Isaac Haxton Leaves PokerStars, Brands VIP Changes Unethical

January 4th, 2016 | by Brian Corlisse
Isaac Haxton leaves Team PokerStars online.

High stakes pro Isaac Haxton chooses not to renew his PokerStars sponsorship contract after “unethical” VIP changes. (Image:

The debris from PokerStars’ decision to overhaul its loyalty reward program continued to fall at the start of January after Isaac Haxton announced his departure from the company.

A long serving member of Team PokerStars Online, Haxton has been involved in a number of high stakes challenges and represented the site at tournaments around the world since 2012; however, he now feels he can no longer represent the operator.

Announcing his decision via 2+2 on New Year’s Day, Haxton stated that he has decided not to renew his contract following a number of unpopular decisions made by PokerStars’ owners, Amaya.

The Straw The Broke The Camel’s Back

Although he has clashed with PokerStars over various issues during his four-year tenure with the site (something he attests to in his extended forum post), Haxton explained that he always saw the logic in the decisions and chose to support his employer regardless.

However, the November announcement that VIP rewards would be changing from January 1, 2016, was one that Haxton wasn’t prepared to endorse.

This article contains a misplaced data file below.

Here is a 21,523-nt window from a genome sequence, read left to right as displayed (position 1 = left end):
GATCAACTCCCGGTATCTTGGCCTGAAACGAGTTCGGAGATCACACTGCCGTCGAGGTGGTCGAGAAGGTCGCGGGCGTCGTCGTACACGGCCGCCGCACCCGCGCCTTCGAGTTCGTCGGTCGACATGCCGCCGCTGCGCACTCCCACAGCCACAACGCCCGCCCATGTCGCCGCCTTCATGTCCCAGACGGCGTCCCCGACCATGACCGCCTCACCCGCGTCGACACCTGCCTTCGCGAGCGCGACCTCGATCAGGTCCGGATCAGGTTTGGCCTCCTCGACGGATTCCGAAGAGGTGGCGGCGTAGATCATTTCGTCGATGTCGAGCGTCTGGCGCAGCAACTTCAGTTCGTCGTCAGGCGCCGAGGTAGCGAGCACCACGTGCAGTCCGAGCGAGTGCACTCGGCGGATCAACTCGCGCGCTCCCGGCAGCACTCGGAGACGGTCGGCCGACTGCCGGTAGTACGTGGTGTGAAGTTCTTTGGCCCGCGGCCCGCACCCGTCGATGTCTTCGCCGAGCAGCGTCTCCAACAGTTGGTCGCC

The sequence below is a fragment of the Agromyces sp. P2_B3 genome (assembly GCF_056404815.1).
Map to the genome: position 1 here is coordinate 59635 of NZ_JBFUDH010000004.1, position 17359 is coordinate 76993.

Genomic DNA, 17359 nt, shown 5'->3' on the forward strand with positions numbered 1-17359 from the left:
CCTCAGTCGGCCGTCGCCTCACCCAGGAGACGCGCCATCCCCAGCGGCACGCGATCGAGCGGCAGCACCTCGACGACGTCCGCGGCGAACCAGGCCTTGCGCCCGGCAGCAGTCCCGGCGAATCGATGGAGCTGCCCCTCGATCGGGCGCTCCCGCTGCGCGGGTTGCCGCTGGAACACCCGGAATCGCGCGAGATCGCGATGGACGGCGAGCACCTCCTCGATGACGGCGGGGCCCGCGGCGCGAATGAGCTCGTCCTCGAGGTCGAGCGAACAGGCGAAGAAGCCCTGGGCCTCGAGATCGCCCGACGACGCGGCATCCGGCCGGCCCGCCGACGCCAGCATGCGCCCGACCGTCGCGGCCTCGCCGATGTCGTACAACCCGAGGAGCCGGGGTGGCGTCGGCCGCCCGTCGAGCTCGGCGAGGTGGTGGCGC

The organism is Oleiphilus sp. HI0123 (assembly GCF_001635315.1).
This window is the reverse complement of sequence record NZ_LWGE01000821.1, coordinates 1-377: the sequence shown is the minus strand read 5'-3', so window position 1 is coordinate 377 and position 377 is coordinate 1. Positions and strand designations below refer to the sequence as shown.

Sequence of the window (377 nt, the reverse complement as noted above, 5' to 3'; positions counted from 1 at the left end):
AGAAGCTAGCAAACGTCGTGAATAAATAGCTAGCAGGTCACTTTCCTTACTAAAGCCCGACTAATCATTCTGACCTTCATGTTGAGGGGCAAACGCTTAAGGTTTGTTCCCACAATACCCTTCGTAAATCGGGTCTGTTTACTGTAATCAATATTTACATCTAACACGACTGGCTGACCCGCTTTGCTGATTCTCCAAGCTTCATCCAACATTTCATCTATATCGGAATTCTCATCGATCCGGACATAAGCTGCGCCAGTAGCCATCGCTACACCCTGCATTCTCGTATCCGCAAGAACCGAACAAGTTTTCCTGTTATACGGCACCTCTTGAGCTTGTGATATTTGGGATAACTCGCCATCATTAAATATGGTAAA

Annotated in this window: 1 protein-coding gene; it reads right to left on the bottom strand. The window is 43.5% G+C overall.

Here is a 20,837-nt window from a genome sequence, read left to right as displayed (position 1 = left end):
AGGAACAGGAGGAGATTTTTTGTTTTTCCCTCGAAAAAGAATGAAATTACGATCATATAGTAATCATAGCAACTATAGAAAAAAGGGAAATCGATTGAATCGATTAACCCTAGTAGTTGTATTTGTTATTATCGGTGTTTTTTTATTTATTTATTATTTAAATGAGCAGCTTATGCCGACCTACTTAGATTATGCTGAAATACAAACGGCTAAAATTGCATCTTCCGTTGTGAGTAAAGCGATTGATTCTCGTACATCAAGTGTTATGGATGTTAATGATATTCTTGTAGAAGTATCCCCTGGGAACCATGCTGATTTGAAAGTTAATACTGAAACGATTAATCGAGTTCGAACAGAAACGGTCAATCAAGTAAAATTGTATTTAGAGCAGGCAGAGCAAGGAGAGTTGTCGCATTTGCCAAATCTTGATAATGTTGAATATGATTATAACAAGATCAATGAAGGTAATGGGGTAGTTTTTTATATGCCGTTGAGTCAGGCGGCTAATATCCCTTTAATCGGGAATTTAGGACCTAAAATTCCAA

After reviewing the changes and talking to a number of his peers directly affected by the alterations, Haxton took the decision to part ways with PokerStars.

In fact, Haxton went as far as to suggest that one issue in particular (the decision not to reward Supernova and Supernova Elite players from 2015 in the way they had expected) made PokerStars appear unethical.

“I believe PokerStars is behaving unethically.

Announcing in November that players who earned Supernova and Supernova Elite status in 2015 will not receive the benefits they had expected in 2016 strikes me as dishonest and unfair,” Haxton wrote on 2+2.

Mixed Reaction From The Community

Following his announcement, Haxton received a wave of positive responses from the community; however, a number of high stakes pros have questioned why he didn’t take a stand sooner.

Regardless of Haxton’s timing or the true intentions behind his decision (some have speculated that his contract was either not particularly lucrative or may not have been renewed anyway), the departure is another high profile loss for PokerStars.

Just before Christmas Alex Millar, aka Kanu7, left Team PokerStars Online after he was unable to convince the people in charge that the VIP changes would negatively impact the community.

Apologizing that he couldn’t do more, the British high stakes pro explained that he felt he could no longer present the company and its current direction and would, therefore, be removing his PokerStars patch.

Since Amaya took control of PokerStars a number of players have ended their sponsorship deals, including the Victoria Coren.

Although Amaya has yet to reverse any decisions in light of the resignations, it now seems that more pros are willing to giving up their endorsement deals in support of the community at large.


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